Additional 401(k) Fees
There will also be a third party involved in your 401(k) transactions, in addition to your plan advisor and your employer. This third party administrator may host the website that provides you account information, keep records regarding your account, and handles such administrative tasks like dispersing funds for retirement, mailing statements, or facilitating hardship loan paperwork. These third parties will often charge “incidental” or transaction fees, such as a dispersement fee or check fee, when you conduct withdrawal or transferring business on your account.

More hits on 401k growth
As demonstrated in the CNBC example, fees can reduce or stunt your accounts growth. However, there are other factors that can work against your 401(k) as well.

Loss of employer match: During the Great Recession many employers started trimming benefits with items that didn’t have an immediate hurtful impact on wages. One of the first benefits on the table was 401(k) matching. Without an employer’s matching contribution the luster of a 401(k) account starts to fade, as there are other retirement investments you can contribute to that allow you to take a tax deduction, such as a traditional IRA account.

Hardship withdrawals and loans: Another effect of the recession was a sharp increase in 401(k) hardship withdrawals and loans. Money withdrawn from a 401(k) account, even for hardships, is subject to tax and a 10% penalty. If your income is decreasing and your employer’s matching benefit is gone, you may need to reevaluate the amount you are investing for retirement if financial hardship is on the horizon.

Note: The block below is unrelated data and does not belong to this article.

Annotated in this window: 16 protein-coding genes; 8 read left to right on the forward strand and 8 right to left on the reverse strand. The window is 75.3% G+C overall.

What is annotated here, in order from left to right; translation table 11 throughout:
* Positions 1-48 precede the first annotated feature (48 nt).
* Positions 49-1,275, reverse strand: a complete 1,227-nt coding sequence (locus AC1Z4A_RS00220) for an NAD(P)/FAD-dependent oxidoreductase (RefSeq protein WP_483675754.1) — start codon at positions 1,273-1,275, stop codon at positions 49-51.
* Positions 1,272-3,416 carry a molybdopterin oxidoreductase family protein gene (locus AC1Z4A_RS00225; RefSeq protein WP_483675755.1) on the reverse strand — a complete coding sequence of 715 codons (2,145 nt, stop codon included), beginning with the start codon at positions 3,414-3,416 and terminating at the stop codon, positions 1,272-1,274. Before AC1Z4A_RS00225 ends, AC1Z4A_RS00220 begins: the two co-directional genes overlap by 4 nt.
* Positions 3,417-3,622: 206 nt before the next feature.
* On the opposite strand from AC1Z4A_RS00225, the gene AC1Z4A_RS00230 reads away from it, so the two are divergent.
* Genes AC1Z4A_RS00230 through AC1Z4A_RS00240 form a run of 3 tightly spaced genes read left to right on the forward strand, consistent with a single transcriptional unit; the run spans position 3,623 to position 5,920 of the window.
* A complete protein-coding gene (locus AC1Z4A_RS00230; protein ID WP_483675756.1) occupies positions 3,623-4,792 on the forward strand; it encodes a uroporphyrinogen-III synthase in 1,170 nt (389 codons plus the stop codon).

(Fidelity: 401(k) hardship withdrawals and loans are up, David Pitt, USA Today Online)

Loss of account value: Many retirement accounts, hit by a failing economy in 2008 and 2009 had their values reduced 30-50%. That lost value could take many years to recoup. Even when the value of your account drops, fees are still deducted from the account each year, producing a double negative hit.

Substandard investment management: Not all funds are created equal. How does your investment match up to others? Peggy M., commenting on a Smart Spending article regarding disclosure of 401(k) fees, said she put 3% of her paycheck into a 401(k) fund for 12 years and had accumulated almost no gains. provides an online tool that allows you to compare your company’s 401(k) plan to the plans of other companies. How does your match up?
(“401k fees exposed – finally”, Stacy Johnson, MSN Smart Spending)

If you are investing in a 401(k) retirement plan find out what fees are deducted from your account each year. If your employer is still matching your contributions a 401(k) investment is tough to beat. However, if you are an employee who has lost that benefit, you should reevaluate your 401(k) investment with the questions listed below, for example. 

Has your fund gained or lost value over the last 5 years? How does your fund’s performance and fees compare to other options you may have? Are you financially in a position to invest in a retirement account right now, or should that money go to other pressing needs, such as medical bills, high interest debt, or housing?

Even with the new disclosure laws set to begin soon, take the time to educate yourself on the true costs of your 401(k) and other options you may have. Having all the information available to you allows you to make the best decisions for your future.